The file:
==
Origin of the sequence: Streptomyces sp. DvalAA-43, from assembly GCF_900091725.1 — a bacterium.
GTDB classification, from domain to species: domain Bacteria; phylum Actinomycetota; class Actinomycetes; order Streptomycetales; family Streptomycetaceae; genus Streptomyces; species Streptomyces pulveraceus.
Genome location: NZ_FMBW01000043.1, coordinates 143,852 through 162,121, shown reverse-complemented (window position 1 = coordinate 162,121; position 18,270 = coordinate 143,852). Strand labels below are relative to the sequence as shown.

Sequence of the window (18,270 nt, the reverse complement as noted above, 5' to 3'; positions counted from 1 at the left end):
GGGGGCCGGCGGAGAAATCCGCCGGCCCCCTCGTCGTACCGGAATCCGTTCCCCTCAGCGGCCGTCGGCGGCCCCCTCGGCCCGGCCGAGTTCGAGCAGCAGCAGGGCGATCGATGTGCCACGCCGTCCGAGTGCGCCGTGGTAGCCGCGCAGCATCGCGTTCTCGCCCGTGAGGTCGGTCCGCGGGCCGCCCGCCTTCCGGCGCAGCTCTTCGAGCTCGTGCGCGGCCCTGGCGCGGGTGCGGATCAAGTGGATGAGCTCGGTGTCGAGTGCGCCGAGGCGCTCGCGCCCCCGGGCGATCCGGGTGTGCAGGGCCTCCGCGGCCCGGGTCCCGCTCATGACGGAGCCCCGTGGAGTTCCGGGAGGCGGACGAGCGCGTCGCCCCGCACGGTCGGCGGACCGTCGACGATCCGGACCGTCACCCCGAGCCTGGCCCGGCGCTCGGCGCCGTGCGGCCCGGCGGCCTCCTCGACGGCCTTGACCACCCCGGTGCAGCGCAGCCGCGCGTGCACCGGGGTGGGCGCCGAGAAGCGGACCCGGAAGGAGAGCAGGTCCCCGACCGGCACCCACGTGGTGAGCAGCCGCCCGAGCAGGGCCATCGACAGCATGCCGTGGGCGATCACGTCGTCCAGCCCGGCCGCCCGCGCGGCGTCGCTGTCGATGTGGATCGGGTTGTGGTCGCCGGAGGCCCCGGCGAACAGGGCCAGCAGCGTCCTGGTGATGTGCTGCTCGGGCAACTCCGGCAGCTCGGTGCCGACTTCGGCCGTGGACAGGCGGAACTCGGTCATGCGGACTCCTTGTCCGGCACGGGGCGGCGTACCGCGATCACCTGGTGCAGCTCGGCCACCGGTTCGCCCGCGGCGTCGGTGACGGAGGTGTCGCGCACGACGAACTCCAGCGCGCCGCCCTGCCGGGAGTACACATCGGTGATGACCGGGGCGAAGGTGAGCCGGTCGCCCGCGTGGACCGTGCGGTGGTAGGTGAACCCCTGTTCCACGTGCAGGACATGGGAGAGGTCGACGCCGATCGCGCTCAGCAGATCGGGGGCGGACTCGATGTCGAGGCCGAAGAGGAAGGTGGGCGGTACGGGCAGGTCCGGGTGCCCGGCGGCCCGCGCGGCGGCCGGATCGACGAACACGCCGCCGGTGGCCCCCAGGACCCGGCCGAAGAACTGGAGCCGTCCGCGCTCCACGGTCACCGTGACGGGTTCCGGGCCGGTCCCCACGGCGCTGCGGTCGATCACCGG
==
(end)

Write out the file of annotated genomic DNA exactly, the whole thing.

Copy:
Origin of the sequence: Streptomyces sp. DvalAA-43, from assembly GCF_900091725.1 — a bacterium.
GTDB classification, from domain to species: domain Bacteria; phylum Actinomycetota; class Actinomycetes; order Streptomycetales; family Streptomycetaceae; genus Streptomyces; species Streptomyces pulveraceus.
Genome location: NZ_FMBW01000043.1, coordinates 143,852 through 162,121, shown reverse-complemented (window position 1 = coordinate 162,121; position 18,270 = coordinate 143,852). Strand labels below are relative to the sequence as shown.

Sequence of the window (18,270 nt, the reverse complement as noted above, 5' to 3'; positions counted from 1 at the left end):
GGGGGCCGGCGGAGAAATCCGCCGGCCCCCTCGTCGTACCGGAATCCGTTCCCCTCAGCGGCCGTCGGCGGCCCCCTCGGCCCGGCCGAGTTCGAGCAGCAGCAGGGCGATCGATGTGCCACGCCGTCCGAGTGCGCCGTGGTAGCCGCGCAGCATCGCGTTCTCGCCCGTGAGGTCGGTCCGCGGGCCGCCCGCCTTCCGGCGCAGCTCTTCGAGCTCGTGCGCGGCCCTGGCGCGGGTGCGGATCAAGTGGATGAGCTCGGTGTCGAGTGCGCCGAGGCGCTCGCGCCCCCGGGCGATCCGGGTGTGCAGGGCCTCCGCGGCCCGGGTCCCGCTCATGACGGAGCCCCGTGGAGTTCCGGGAGGCGGACGAGCGCGTCGCCCCGCACGGTCGGCGGACCGTCGACGATCCGGACCGTCACCCCGAGCCTGGCCCGGCGCTCGGCGCCGTGCGGCCCGGCGGCCTCCTCGACGGCCTTGACCACCCCGGTGCAGCGCAGCCGCGCGTGCACCGGGGTGGGCGCCGAGAAGCGGACCCGGAAGGAGAGCAGGTCCCCGACCGGCACCCACGTGGTGAGCAGCCGCCCGAGCAGGGCCATCGACAGCATGCCGTGGGCGATCACGTCGTCCAGCCCGGCCGCCCGCGCGGCGTCGCTGTCGATGTGGATCGGGTTGTGGTCGCCGGAGGCCCCGGCGAACAGGGCCAGCAGCGTCCTGGTGATGTGCTGCTCGGGCAACTCCGGCAGCTCGGTGCCGACTTCGGCCGTGGACAGGCGGAACTCGGTCATGCGGACTCCTTGTCCGGCACGGGGCGGCGTACCGCGATCACCTGGTGCAGCTCGGCCACCGGTTCGCCCGCGGCGTCGGTGACGGAGGTGTCGCGCACGACGAACTCCAGCGCGCCGCCCTGCCGGGAGTACACATCGGTGATGACCGGGGCGAAGGTGAGCCGGTCGCCCGCGTGGACCGTGCGGTGGTAGGTGAACCCCTGTTCCACGTGCAGGACATGGGAGAGGTCGACGCCGATCGCGCTCAGCAGATCGGGGGCGGACTCGATGTCGAGGCCGAAGAGGAAGGTGGGCGGTACGGGCAGGTCCGGGTGCCCGGCGGCCCGCGCGGCGGCCGGATCGACGAACACGCCGCCGGTGGCCCCCAGGACCCGGCCGAAGAACTGGAGCCGTCCGCGCTCCACGGTCACCGTGACGGGTTCCGGGCCGGTCCCCACGGCGCTGCGGTCGATCACCGG